Human alterations to the physical characteristics of water bodies – their shape, course, bed and banks – are common across Europe. Such ‘hydromorphological’ alterations may be the result of flood protection needs, navigation, urban development, abstraction demands or water storage.
Hydromorphological alterations due to water storage – for example, hydroelectricity generation, agricultural irrigation and public water supplies – are particularly widespread, and many of the affected water bodies have been designated as ‘heavily modified‘ by the Water Framework Directive (WFD). As a result, effective...Read the full article.
Scientists—and indeed scholars in any field—often have to choose how wide a net to cast when attempting to define a concept, estimate some quantity of interest, or evaluate some hypothesis. Is it useful to define “ecosystem engineering” broadly so as to include any and all effects of living organisms on their physical environments, or does that amount to comparing apples and oranges?* Should your meta-analysis of [ecological topic] include or exclude studies of human-impacted sites? Can microcosms and mesocosms be compared to natural systems (e.g., Smith et al. 2005), or are they too artificial? As a non-ecological example that I and probably many of you are worrying about these days, are there any good historical precedents for Donald Trump...Read the full article.
The letter has set the clock ticking on a two year period of negotiation as the UK and the EU thrash out the terms of our departure. While this window can be extended by unanimous approval, if negotiations remain on track, by the end of March 2019, the UK will no longer be a member of the EU.
In the words of Brexit Secretary David Davis, the UK is “on the threshold of the most important negotiation for this country in a generation”. The withdrawal negotiations will cover a huge amount of ground, from the cost of the “divorce bill” to the terms of any new trade deal, and the extent of our future access to EU programmes. So what happens now? How will it affect science and the environment? And how will we be engaging with this process?
Science: maintaining collaboration and access...Read the full article.
By: Dr Tancredi Caruso, School of Biological Sciences and Institute for Global Food Security, Queen’s University of Belfast
A handsome mite.
Image by: Ed Reynolds
In the past, worldwide and across cultures people knew that soil plays a critical role in supporting our life cycle. In modern urban environments, too many still think that soil is just dirt. Ed Reynolds, an artist supported by the Leverhulme Trust, and I (a soil ecologist) will be trying to overturn that view to show the kaleidoscopic beauty of the biological universe called soil. We believe that art is the key to make people aware of the beauty and importance of soil biodiversity in our life. We will soon exhibit our work in Belfast: on 1st and 22nd of April 2017 we will have two events taking place respectively at the Ulster Museum and the Girdwood Hub in...Read the full article.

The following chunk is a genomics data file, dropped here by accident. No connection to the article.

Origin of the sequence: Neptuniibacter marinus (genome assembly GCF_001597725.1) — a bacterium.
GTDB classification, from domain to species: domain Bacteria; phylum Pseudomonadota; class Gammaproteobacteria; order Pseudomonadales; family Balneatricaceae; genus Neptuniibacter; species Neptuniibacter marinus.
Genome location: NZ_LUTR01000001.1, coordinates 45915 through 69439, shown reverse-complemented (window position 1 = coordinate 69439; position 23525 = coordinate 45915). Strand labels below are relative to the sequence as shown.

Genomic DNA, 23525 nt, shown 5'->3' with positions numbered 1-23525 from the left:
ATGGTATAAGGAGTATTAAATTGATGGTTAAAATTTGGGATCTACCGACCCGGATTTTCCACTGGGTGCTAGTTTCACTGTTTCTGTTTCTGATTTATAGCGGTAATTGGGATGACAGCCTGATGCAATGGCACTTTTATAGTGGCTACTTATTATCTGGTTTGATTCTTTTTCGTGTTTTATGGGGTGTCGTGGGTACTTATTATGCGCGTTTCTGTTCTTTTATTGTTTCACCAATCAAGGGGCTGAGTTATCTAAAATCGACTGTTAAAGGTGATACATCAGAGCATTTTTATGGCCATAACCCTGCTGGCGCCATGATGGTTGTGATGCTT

Harper Prize: Martina Treurnicht (Stellenbosch University, South Africa)
Environmental drivers of demographic variation across the global geographical range of 26 plant species
Southwood Prize: Michael Becker (University of Copenhagen, Denmark)
Sixty-year legacy of human impacts on a high Arctic ecosystem
Haldane Prize: ...Read the full article.
Here are the results of the quick poll I did last week related to whether figures should be placed in line or at the end of a manuscript. I prefer having the figures at the end of a manuscript (because this way I know where to find figures that are referred to multiple times), but I suspected I was in the minority. That suspicion was correct. Below, I also give results of where people want their figure legends placed: almost everyone wants the legend on the same page as the figure itself.
There was a preference for having figures in line for all of the career stage groupings (current PhD students, people who got their PhDs within the past 1 to 10 years, people who got their PhDs more than 10 years ago, and people who are not students and do not have PhDs). However, as I guessed would be the case, this preference was stronger for current grad students than for...Read the full article.